Microsoft is sounding a red alert to Windows 10 users, warning them to update their operating systems immediately.
The company, in a blog post Tuesday, warned of two "critical" vulnerabilities that rival the previous "BlueKeep" crisis. As with that bug, the new issues are described as "wormable," meaning hackers could use them to spread malware from one machine to another without any interaction from the user.
Microsoft said, so far, it has no evidence that the vulnerabilities were known to any third parties.
"It is important that affected systems are patched as quickly as possible because of the elevated risks associated with wormable vulnerabilities like these," said Simon Pope, Microsoft's director of Incident Response. "Customers who have automatic updates enabled are automatically protected by these fixes."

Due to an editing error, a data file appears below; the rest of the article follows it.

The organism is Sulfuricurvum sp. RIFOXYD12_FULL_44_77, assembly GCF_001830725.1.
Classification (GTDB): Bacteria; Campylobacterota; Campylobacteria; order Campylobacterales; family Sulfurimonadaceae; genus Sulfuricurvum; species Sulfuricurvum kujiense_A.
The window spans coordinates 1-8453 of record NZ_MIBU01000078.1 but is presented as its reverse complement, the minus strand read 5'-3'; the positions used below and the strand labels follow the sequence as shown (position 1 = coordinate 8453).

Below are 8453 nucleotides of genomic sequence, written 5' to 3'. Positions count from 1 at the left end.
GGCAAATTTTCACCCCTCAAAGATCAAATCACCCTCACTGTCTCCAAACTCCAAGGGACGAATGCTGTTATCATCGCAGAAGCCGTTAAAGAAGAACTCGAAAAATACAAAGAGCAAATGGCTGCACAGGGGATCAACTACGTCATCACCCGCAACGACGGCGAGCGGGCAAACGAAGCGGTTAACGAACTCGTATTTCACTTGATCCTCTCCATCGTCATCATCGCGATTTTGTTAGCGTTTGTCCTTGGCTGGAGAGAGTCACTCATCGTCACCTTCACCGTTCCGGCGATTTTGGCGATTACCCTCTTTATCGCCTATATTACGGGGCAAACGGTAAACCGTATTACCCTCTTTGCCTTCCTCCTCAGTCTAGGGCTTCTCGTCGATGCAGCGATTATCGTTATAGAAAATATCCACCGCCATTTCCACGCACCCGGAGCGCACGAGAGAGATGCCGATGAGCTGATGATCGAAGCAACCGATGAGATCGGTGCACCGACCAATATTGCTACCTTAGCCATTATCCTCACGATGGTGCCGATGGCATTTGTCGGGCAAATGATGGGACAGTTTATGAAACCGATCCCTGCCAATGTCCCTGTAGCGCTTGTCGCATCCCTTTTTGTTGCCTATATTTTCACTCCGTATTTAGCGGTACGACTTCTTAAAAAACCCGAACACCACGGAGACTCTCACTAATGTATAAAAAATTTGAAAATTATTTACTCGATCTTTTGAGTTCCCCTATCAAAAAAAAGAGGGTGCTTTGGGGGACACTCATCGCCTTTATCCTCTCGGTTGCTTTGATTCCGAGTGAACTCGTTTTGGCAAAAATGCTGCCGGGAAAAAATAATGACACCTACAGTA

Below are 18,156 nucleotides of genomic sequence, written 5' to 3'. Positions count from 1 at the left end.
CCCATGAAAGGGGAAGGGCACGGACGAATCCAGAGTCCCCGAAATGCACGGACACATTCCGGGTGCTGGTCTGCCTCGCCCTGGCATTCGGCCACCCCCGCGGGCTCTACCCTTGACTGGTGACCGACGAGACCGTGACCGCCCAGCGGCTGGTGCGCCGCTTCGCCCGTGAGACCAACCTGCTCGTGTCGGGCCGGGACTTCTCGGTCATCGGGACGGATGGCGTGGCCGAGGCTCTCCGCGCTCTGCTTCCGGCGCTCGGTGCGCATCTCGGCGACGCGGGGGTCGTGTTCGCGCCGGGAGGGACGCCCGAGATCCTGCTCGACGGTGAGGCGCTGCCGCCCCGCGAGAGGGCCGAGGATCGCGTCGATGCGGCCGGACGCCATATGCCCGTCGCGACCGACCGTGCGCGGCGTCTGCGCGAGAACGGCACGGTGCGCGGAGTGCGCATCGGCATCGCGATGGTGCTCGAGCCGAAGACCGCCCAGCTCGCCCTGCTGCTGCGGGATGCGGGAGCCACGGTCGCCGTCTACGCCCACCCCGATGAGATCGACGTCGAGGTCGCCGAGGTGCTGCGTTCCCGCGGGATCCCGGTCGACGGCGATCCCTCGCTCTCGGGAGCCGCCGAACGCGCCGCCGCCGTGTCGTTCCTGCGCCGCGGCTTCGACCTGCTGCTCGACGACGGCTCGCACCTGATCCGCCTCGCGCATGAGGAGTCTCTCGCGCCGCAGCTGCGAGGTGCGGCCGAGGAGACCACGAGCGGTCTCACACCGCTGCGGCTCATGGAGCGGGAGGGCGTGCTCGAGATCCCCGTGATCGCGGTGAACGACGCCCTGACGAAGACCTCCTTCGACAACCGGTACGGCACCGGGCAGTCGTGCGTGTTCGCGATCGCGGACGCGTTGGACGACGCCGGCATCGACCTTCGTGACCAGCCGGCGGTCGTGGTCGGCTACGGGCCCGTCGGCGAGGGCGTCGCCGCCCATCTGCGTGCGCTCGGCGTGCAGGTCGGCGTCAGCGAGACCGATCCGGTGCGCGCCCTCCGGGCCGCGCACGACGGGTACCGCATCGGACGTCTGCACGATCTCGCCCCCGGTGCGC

If you don't have automatic updates enabled, you can search for the patch by typing "Windows Update" in the search bar from the system's start menu search bar.
The vulnerabilities are only present in Windows 10, which runs on more than 800 million devices today. Older systems, such as Windows XP, are not affected.
The comparisons to BlueKeep underscore how serious Microsoft is taking these security flaws. That flaw was deemed so serious that the National Security Agency got involved to warn people to update their systems.
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